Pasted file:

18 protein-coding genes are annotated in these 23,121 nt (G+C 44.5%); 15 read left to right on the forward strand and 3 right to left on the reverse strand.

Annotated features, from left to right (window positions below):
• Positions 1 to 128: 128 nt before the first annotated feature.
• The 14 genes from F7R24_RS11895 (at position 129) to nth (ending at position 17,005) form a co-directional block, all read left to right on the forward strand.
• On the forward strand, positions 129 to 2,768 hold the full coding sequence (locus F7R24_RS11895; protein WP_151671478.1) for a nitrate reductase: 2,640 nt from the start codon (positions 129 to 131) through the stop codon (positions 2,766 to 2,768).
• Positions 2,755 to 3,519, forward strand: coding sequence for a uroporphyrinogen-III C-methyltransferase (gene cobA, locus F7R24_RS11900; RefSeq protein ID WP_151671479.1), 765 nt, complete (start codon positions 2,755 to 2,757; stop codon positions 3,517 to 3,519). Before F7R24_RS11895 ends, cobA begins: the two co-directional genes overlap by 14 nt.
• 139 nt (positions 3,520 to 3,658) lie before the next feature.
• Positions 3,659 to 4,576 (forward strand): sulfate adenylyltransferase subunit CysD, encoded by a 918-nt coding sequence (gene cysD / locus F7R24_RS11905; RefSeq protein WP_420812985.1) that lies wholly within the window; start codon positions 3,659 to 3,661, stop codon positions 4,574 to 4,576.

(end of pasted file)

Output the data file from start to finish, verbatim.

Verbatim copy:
18 protein-coding genes are annotated in these 23,121 nt (G+C 44.5%); 15 read left to right on the forward strand and 3 right to left on the reverse strand.

Annotated features, from left to right (window positions below):
• Positions 1 to 128: 128 nt before the first annotated feature.
• The 14 genes from F7R24_RS11895 (at position 129) to nth (ending at position 17,005) form a co-directional block, all read left to right on the forward strand.
• On the forward strand, positions 129 to 2,768 hold the full coding sequence (locus F7R24_RS11895; protein WP_151671478.1) for a nitrate reductase: 2,640 nt from the start codon (positions 129 to 131) through the stop codon (positions 2,766 to 2,768).
• Positions 2,755 to 3,519, forward strand: coding sequence for a uroporphyrinogen-III C-methyltransferase (gene cobA, locus F7R24_RS11900; RefSeq protein ID WP_151671479.1), 765 nt, complete (start codon positions 2,755 to 2,757; stop codon positions 3,517 to 3,519). Before F7R24_RS11895 ends, cobA begins: the two co-directional genes overlap by 14 nt.
• 139 nt (positions 3,520 to 3,658) lie before the next feature.
• Positions 3,659 to 4,576 (forward strand): sulfate adenylyltransferase subunit CysD, encoded by a 918-nt coding sequence (gene cysD / locus F7R24_RS11905; RefSeq protein WP_420812985.1) that lies wholly within the window; start codon positions 3,659 to 3,661, stop codon positions 4,574 to 4,576.